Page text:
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Homework Help: Derivative question

  1. Jul 30, 2007 #1

    daniel_i_l

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    1. The problem statement, all variables and given/known data
    This isn't exactly a homework question, it's more of a general one. Let's say for example that I have the function f(x) = arcsin((2x/(1+x^2)). I know that arcsin has no derivative at x=1. Does that mean that f also doesn't or to I have to check explicity with a limit? I think that I have to do a limit, is that right? Could someone elaborate on this?
    Thanks.
     
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  3. Jul 30, 2007 #2

    Dick

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    The chain rule says (f(g(x))'=f'(g(x))*g'(x). f' may not have a limit but the product may. In your specific example it does. So yes, you have to check.
     
  4. Jul 30, 2007 #3

    daniel_i_l

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    Thanks. But you say that in this case f has a derivative at x=1? I did the limit and got infinity. Is that right?
     
  5. Aug 3, 2007 #4

    daniel_i_l

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    Anyone?
    Thanks.
     
  6. Aug 3, 2007 #5
    What is the derivative function you got? I got

    [tex]
    f'(x) = \frac{2-2x^2}{(1+x^2)\sqrt{1+2x^2-3x^4}}
    [/tex]

    If that is right, then the limit x->1 is non-trivial, but I think I got, using L'Hospital's rule, that it is zero and not infinity.
     
  7. Aug 3, 2007 #6

    George Jones

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    Factoring the top and bottom of your expression also shows that the "problem" disappears.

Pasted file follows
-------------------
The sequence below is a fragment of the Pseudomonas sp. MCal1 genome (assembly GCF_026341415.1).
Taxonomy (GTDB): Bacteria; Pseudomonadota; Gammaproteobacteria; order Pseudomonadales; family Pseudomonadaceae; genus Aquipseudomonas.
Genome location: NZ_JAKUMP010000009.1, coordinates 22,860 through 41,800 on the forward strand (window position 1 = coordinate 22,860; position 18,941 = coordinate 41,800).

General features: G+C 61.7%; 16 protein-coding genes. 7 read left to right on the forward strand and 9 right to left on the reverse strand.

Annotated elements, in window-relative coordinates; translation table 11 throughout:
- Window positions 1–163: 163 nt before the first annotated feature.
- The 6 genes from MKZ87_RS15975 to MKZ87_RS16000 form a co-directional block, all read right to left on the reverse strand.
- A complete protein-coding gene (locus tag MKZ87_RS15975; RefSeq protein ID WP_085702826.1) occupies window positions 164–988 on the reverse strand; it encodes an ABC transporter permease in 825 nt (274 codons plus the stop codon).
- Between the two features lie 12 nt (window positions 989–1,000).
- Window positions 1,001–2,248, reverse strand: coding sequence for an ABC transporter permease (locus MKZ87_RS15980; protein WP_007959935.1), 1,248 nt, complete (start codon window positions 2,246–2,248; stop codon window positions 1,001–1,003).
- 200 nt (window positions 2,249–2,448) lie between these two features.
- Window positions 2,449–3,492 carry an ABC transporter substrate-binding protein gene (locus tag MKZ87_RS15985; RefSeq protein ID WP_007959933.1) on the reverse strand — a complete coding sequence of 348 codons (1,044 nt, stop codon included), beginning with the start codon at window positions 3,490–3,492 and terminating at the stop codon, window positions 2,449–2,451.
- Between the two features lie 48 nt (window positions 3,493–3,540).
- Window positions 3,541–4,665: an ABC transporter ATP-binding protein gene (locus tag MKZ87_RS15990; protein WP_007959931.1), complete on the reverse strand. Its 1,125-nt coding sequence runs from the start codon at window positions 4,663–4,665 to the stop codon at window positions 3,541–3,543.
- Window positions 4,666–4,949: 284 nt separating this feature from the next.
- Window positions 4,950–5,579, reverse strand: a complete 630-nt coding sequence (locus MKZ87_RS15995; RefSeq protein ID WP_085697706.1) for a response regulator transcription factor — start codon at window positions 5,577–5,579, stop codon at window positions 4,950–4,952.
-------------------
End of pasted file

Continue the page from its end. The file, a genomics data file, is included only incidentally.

8. Aug 3, 2007 #7

    Dick

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    I don't think that derivative is quite correct. After factoring what I get I'm just left with 2/(1+x^2).
     
  9. Aug 3, 2007 #8

    George Jones

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    Until now, I didn't actually do the derivative. I get (with a minus sign) what you have.
     
  10. Aug 3, 2007 #9
    I found the mistake, I had calculated [itex]1 + 2x^2 + x^4 - 4x^2 = 1 + 2x^2 - 3x^4[/itex]

    Now I got
    [tex]
    \frac{2}{1+x^2}
    [/tex]
    too, without minus sign though.
     
    Last edited: Aug 3, 2007
  11. Aug 4, 2007 #10

    George Jones

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    Actually, the sign is bit tricky, which I didn't see until I graphed

    [tex]arcsin\left(\frac{2x}{1+x^2}\right).[/tex]

    The derivative of this function has a jump discontinuity at [itex]x=1[/itex].

    Hint: consider

    [tex]\frac{-4}{\sqrt{\left(-4\right)^2}}.[/tex]
     
    Last edited: Aug 4, 2007
  12. Aug 4, 2007 #11
    I didn't check the domain earlier, and though that the function would be defined on some interval around origo, but actually the expression

    [tex]
    \frac{2x}{1+x^2}
    [/tex]

    doesn't get any values outside [itex][-1,1][/itex]. So the function becomes defined for all real numbers.

    I took a closer look at the derivative. Isn't it this?

    [tex]
    \frac{2(1-x^2)}{|1-x^2|(1+x^2)}
    [/tex]

    So there's plus sign when [itex]x\in ]-1,1[[/itex], minus sign when [itex]x\in ]-\infty,-1[\;\cup\; ]1,\infty[[/itex], and the derivative does not exist for [itex]x\pm 1[/itex].
     
  13. Aug 4, 2007 #12

    daniel_i_l

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    I took the limit of [tex]\frac{arcsin\left(\frac{2(x+1)}{1+(x+1)^2}\right) - \frac{\pi}{2}}{x}.[/tex] when x goes to 0 and got
    [tex]
    \frac{-2}{1+(x+1)^2}
    [/tex]
    By using L'hopital. It looks like what George got except that instead of x I have x+1. What did I do wrong?
    Thanks
     
  14. Aug 4, 2007 #13
    That limit should not exist. However if take only left handed or right handed limit then you should get either 1 or -1. Do you know which limit you are taking?

    If I got this right, then left handed limit should give 1, and right handed limit -1.

    I'm not sure if there is a mistake concerning the x+1 term. You must take the limit x->0 in the end, and then you also have x+1 -> 1. You have now inserted an expression x+1 in the place of the old parameter x, so x+1 -> 1 is precisely what you are supposed to have.
     
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